Sky TV-Vodafone merger: Commission releases its reasons

Just before Easter, the Commerce Commission released the reasoning for its decision to decline clearance in the Sky TV-Vodafone merger. This is the first real opportunity to get a proper feel for the Commission’s approach, and the parties making the application will certainly be going over it carefully to see if they can find any grounds for appeal.

So, what did the Commission decide, and did it get it right?

What’s the Commission’s basic argument?

The Commission’s basic reasoning runs like this. Premium sports rights (read: live rugby) is very popular with a certain segment of New Zealand society. There are no real substitutes for people who want to watch live rugby, and so the holder of those sports rights has some market power.

Sky TV holds those rights at the moment, but is incentivised to exploit them (make them available to customers) in a number of ways. For example, Sky TV will be happy to wholesale those rights to both Vodafone and Spark if that’s how it can make the most money off of those rights.

Under the proposed merger, Vodafone gets access to those rights. And because it competes directly with businesses like Spark, its incentives will likely be very different. Vodafone will likely want to prevent its competitors such as Spark getting access to those rights, so the only way rugby fans can see the games they want will be by becoming a Vodafone customer. This will likely give Vodafone market power in broadband and (in time, when customers want to watch rugby on the go) mobile markets, and competition in those markets will be affected.

It’s not worth Spark or anyone else competing for those broadband customers who love live rugby, because they simply won’t move to a competitor where live rugby isn’t available. This in turn means that Vodafone’s competitors will stop investing in new, innovative services because they won’t have the chance to win a sufficient number of customers to make it worthwhile. For smaller competitors, they may never achieve sufficient scale and so may go out of business altogether.

That all sounds pretty speculative. How does the Commission know how Vodafone (and its competitors) will react?

Great question, and good on you for bringing a healthy scepticism to your reading of the Commission’s reasoning.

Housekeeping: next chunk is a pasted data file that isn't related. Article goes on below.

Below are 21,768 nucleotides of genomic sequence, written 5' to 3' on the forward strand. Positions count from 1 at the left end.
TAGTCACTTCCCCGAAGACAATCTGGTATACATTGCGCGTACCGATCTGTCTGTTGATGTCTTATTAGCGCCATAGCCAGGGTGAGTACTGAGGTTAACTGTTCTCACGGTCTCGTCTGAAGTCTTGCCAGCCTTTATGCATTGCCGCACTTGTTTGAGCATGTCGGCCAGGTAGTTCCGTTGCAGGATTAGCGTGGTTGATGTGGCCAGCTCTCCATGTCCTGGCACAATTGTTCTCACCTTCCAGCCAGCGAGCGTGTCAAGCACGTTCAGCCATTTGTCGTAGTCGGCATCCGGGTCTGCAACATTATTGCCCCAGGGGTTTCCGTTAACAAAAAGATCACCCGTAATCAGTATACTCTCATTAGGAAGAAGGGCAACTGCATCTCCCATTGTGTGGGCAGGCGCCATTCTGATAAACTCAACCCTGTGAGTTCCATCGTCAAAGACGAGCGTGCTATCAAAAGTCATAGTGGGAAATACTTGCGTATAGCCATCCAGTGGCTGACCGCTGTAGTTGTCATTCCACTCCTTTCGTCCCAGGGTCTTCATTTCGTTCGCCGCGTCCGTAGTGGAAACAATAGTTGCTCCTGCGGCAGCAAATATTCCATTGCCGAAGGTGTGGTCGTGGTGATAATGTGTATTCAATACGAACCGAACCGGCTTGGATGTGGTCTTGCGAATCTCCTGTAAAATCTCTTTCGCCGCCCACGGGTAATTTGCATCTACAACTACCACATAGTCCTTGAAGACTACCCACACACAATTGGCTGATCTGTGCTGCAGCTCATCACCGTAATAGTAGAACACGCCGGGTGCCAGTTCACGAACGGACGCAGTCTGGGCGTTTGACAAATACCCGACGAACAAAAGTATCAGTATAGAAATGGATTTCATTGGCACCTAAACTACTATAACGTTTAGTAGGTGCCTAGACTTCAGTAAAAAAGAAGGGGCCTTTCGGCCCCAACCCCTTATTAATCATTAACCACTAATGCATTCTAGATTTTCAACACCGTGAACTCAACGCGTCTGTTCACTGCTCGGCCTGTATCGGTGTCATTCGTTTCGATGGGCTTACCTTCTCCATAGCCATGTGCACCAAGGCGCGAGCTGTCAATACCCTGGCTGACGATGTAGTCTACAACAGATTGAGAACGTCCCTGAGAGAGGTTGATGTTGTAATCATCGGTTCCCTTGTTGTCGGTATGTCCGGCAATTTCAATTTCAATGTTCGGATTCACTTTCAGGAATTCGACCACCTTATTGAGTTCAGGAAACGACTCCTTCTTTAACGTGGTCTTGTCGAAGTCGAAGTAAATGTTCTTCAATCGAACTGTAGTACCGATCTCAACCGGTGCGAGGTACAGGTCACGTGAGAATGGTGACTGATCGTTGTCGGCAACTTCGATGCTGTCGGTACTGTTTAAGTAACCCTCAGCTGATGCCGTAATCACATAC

What the Commission is really giving us in the story above is a theory of harm. It’s telling us what could go wrong with competition in the markets it’s looking at. But it’s only a theory, because it is talking about a future market and we have no direct evidence about what that future market looks like.

To really scrutinise the Commission’s reasoning, we should first ask if its theory of harm is plausible, and if so whether it is likely that the identified harm will actually eventuate.

I think it is pretty clear that the Commission’s theory of harm is plausible. It’s actually pretty standard stuff from a competition law perspective. The shared understanding about the economics of how markets work suggest that exclusive rights to live rugby could easily give Vodafone the ability and incentive to harm competition in the markets in which it operates. There is no real gap in the Commission’s logic from a competition law perspective.

But, I hear you say, even a plausible argument can still be very speculative. How can the Commission know that the market will play out this way? Great question. That requires us to consider how likely it is that the theoretical harm identified by the Commission will eventuate in practice.

On this point, the Commission takes a very conservative approach. It says that it cannot exclude the chance that this type of harm will eventuate, so it must consider it to be a real possibility. In other words, the likelihood of harm to competition eventuating is not high, but it is high enough to be taken seriously. And as it can’t exclude this possibility of harm, it has to decline the application for clearance.

How can the Commission justify this very conservative approach?

This is the point, I think, where reasonable people (including competition law experts) may differ. Some people will argue that the Commission doesn’t have the evidence to justify a conclusion that there is a real prospect of harm eventuating. Others will say the evidence is relatively clear.

The Commission’s justification for its position is based on two factors.

The first is that this is not a standard merger between two businesses that compete directly with each other. In that standard case, the Commission isn’t really concerned about incentives all that much. Both businesses want to aggressively harm their competitors before they merge and after (when they are one business). So the key question is whether the size of the merged business gives it a new ability to harm competition.

In this case, Sky TV and Vodafone aren’t direct competitors. One is a satellite broadcaster and the other is a telecommunications company. The concern here is one of vertical integration – that merger will give the merged business control over upstream and downstream markets all at once. After the merger Vodafone would control the content (rugby) and the network (Vodafone broadband and mobile) that delivers that content to its customers. That’s vertical integration.

The Commission’s key point about mergers that create vertical integration, I think, is the incentives for the merged entity can completely change and it is very difficult to anticipate what those incentives might be. In short, there is a high degree of uncertainty about how the merged business might act in any future market scenario.